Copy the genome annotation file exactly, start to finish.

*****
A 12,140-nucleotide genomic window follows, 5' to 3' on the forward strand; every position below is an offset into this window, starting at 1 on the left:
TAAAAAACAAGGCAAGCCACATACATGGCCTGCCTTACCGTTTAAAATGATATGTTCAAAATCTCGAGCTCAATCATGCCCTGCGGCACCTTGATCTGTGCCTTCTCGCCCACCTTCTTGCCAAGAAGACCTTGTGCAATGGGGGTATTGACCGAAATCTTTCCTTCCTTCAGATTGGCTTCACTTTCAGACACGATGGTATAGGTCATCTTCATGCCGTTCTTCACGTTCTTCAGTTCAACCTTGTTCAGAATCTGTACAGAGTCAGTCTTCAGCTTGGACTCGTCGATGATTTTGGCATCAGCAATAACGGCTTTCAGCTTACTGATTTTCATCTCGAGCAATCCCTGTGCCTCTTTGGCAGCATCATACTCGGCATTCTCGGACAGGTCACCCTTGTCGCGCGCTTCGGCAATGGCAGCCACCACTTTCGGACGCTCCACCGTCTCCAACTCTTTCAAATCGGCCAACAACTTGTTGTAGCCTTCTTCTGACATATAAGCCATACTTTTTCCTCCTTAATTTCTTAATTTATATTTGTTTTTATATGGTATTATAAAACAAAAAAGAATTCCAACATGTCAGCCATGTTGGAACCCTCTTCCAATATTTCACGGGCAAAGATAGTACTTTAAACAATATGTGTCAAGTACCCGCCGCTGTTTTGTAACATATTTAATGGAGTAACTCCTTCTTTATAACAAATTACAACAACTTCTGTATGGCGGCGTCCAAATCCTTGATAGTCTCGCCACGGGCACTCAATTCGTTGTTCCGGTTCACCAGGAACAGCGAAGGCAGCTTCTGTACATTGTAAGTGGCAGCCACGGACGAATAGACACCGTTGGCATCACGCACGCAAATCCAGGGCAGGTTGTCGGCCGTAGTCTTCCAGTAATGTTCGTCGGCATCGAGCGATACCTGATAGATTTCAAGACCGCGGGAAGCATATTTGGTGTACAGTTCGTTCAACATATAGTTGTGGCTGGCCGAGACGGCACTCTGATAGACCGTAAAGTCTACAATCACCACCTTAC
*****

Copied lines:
A 12,140-nucleotide genomic window follows, 5' to 3' on the forward strand; every position below is an offset into this window, starting at 1 on the left:
TAAAAAACAAGGCAAGCCACATACATGGCCTGCCTTACCGTTTAAAATGATATGTTCAAAATCTCGAGCTCAATCATGCCCTGCGGCACCTTGATCTGTGCCTTCTCGCCCACCTTCTTGCCAAGAAGACCTTGTGCAATGGGGGTATTGACCGAAATCTTTCCTTCCTTCAGATTGGCTTCACTTTCAGACACGATGGTATAGGTCATCTTCATGCCGTTCTTCACGTTCTTCAGTTCAACCTTGTTCAGAATCTGTACAGAGTCAGTCTTCAGCTTGGACTCGTCGATGATTTTGGCATCAGCAATAACGGCTTTCAGCTTACTGATTTTCATCTCGAGCAATCCCTGTGCCTCTTTGGCAGCATCATACTCGGCATTCTCGGACAGGTCACCCTTGTCGCGCGCTTCGGCAATGGCAGCCACCACTTTCGGACGCTCCACCGTCTCCAACTCTTTCAAATCGGCCAACAACTTGTTGTAGCCTTCTTCTGACATATAAGCCATACTTTTTCCTCCTTAATTTCTTAATTTATATTTGTTTTTATATGGTATTATAAAACAAAAAAGAATTCCAACATGTCAGCCATGTTGGAACCCTCTTCCAATATTTCACGGGCAAAGATAGTACTTTAAACAATATGTGTCAAGTACCCGCCGCTGTTTTGTAACATATTTAATGGAGTAACTCCTTCTTTATAACAAATTACAACAACTTCTGTATGGCGGCGTCCAAATCCTTGATAGTCTCGCCACGGGCACTCAATTCGTTGTTCCGGTTCACCAGGAACAGCGAAGGCAGCTTCTGTACATTGTAAGTGGCAGCCACGGACGAATAGACACCGTTGGCATCACGCACGCAAATCCAGGGCAGGTTGTCGGCCGTAGTCTTCCAGTAATGTTCGTCGGCATCGAGCGATACCTGATAGATTTCAAGACCGCGGGAAGCATATTTGGTGTACAGTTCGTTCAACATATAGTTGTGGCTGGCCGAGACGGCACTCTGATAGACCGTAAAGTCTACAATCACCACCTTAC